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Election open thread: Sarah Iannarone or Ted Wheeler for Portland Mayor?

Posted by on October 16th, 2020 at 11:47 am

(Source: Multnomah County Voter Pamplet)

Thanks to everyone sharing thoughts both on here and our Facebook page on these open threads. It’s been heartening to see such a robust and respectful debate on the Mapps vs. Eudaly and Nolan vs. Smith races.

For the final post in this series, let’s focus on the mayoral race. A new poll shows almost a dead heat and almost 28% of voters still undecided.

Who do you plan to vote for (or have already voted for!) in the race for Portland City Council Position 4? Ted Wheeler (TedWheeler.com) or Sarah Iannarone (Sarah2020.com)? And why?

Please share your decision in the comments. Keep in mind I will moderate this thread even more closely than usual and will only tolerate productive and respectful comments.

Thank you for helping us create a more informed community.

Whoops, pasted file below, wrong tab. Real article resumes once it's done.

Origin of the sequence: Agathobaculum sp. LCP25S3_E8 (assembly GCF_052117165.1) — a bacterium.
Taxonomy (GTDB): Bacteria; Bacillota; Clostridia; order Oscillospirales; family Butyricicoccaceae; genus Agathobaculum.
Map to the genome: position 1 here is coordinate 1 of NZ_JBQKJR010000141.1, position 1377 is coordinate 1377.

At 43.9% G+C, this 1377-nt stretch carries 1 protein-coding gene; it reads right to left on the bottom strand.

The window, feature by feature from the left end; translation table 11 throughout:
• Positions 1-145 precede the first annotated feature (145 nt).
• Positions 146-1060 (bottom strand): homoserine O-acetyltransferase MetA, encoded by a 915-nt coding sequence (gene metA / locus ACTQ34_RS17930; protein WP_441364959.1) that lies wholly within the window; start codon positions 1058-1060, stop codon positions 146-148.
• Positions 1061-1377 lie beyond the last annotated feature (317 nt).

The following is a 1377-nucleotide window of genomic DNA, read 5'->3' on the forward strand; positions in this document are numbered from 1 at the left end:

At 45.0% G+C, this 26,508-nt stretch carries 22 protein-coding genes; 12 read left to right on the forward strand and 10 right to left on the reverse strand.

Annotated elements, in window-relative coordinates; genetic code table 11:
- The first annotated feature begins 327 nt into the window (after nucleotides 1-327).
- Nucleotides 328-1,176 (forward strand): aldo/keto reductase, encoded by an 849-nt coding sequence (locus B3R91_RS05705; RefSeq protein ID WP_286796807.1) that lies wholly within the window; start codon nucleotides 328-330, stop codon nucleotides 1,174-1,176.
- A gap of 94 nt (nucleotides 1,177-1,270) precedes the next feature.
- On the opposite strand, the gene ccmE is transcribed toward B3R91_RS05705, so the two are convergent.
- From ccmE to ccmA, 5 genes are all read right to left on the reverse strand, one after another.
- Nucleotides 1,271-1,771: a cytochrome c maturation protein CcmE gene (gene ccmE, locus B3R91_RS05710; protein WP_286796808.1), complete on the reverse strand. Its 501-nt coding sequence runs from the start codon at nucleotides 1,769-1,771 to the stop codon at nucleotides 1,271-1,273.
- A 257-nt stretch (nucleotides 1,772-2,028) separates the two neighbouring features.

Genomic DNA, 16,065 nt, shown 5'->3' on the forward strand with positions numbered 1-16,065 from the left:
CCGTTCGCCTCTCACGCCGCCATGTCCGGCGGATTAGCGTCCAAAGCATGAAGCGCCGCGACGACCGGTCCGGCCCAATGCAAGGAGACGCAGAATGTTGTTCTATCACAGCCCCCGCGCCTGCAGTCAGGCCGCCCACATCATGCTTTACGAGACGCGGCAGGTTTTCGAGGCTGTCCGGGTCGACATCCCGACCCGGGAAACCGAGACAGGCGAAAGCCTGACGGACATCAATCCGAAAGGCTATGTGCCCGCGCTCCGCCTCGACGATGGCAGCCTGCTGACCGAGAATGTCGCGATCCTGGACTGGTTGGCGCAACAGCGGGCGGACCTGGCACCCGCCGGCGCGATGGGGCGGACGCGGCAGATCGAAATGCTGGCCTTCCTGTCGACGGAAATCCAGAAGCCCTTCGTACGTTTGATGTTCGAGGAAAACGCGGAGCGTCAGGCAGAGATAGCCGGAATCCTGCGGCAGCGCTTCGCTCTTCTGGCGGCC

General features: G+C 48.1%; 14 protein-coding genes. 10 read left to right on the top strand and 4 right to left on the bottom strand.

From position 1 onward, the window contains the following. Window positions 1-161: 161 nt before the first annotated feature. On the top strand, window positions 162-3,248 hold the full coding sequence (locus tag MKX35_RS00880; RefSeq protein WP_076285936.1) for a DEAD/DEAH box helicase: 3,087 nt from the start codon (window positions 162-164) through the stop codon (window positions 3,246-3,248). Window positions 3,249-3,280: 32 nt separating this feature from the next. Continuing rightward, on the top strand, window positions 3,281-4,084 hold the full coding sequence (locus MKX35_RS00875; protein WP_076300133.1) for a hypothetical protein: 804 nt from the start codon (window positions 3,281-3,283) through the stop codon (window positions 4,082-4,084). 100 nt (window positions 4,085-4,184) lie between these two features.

— Jonathan Maus: (503) 706-8804, @jonathan_maus on Twitter and jonathan@bikeportland.org
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NOTE: Thanks for sharing and reading our comments. To ensure this is a welcoming and productive space, all comments are manually approved by staff. BikePortland is an inclusive company with no tolerance for meanness, discrimination or harassment. Comments with expressions of racism, sexism, homophobia, or xenophobia will be deleted and authors will be banned.

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Michael Rioux
Guest
Michael Rioux

To start, I am not a Portland resident. As such, I have not been following the local election there very closely.

While I thus do not have any opinion of the challenger in this race, I honestly cannot see how, after Wheeler’s performance the past months, anyone could see their way clear to vote for him in good conscience. His repeated refusals to condemn federal actions, or make even the slightest attempt to reign in PPB alone, should frankly disqualify him from reelection in the mind of any sane voter.

Brian
Guest
Brian

Or the write-in candidate, Teresa Raiford. https://writeinteressaraiford.com/

David Hampsten
Guest
David Hampsten

(ABD) = All But [PhD] Dissertation. All your classes are completed but you still have to write your dissertation (thesis) and get it approved and signed-off by your 5+ readers. As my late dad said, the most bitter person in the world is an ABD – he was ABD for 7 years, but he did finish it in the end.

SilkySlim
Guest
SilkySlim

Going with Sarah. Ted hasn’t made a dent on the homelessness front and completely bungled everything with protests.

Hickeymad
Guest
Hickeymad